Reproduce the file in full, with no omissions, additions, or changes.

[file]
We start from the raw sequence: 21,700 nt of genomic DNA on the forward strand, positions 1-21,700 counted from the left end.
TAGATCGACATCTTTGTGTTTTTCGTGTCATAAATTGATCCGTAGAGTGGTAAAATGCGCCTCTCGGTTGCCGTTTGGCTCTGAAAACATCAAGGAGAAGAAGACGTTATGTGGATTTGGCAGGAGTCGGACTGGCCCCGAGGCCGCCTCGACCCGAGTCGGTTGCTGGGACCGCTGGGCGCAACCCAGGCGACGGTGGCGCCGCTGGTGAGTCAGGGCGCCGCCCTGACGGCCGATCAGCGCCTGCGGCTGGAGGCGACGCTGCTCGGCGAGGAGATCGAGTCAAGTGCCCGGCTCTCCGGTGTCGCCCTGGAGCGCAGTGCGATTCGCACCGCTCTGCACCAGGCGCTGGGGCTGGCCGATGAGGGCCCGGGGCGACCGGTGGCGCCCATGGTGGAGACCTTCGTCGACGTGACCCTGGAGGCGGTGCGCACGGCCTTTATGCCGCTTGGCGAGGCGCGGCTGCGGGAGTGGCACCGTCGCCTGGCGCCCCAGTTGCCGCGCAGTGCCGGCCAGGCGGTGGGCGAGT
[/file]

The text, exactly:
We start from the raw sequence: 21,700 nt of genomic DNA on the forward strand, positions 1-21,700 counted from the left end.
TAGATCGACATCTTTGTGTTTTTCGTGTCATAAATTGATCCGTAGAGTGGTAAAATGCGCCTCTCGGTTGCCGTTTGGCTCTGAAAACATCAAGGAGAAGAAGACGTTATGTGGATTTGGCAGGAGTCGGACTGGCCCCGAGGCCGCCTCGACCCGAGTCGGTTGCTGGGACCGCTGGGCGCAACCCAGGCGACGGTGGCGCCGCTGGTGAGTCAGGGCGCCGCCCTGACGGCCGATCAGCGCCTGCGGCTGGAGGCGACGCTGCTCGGCGAGGAGATCGAGTCAAGTGCCCGGCTCTCCGGTGTCGCCCTGGAGCGCAGTGCGATTCGCACCGCTCTGCACCAGGCGCTGGGGCTGGCCGATGAGGGCCCGGGGCGACCGGTGGCGCCCATGGTGGAGACCTTCGTCGACGTGACCCTGGAGGCGGTGCGCACGGCCTTTATGCCGCTTGGCGAGGCGCGGCTGCGGGAGTGGCACCGTCGCCTGGCGCCCCAGTTGCCGCGCAGTGCCGGCCAGGCGGTGGGCGAGT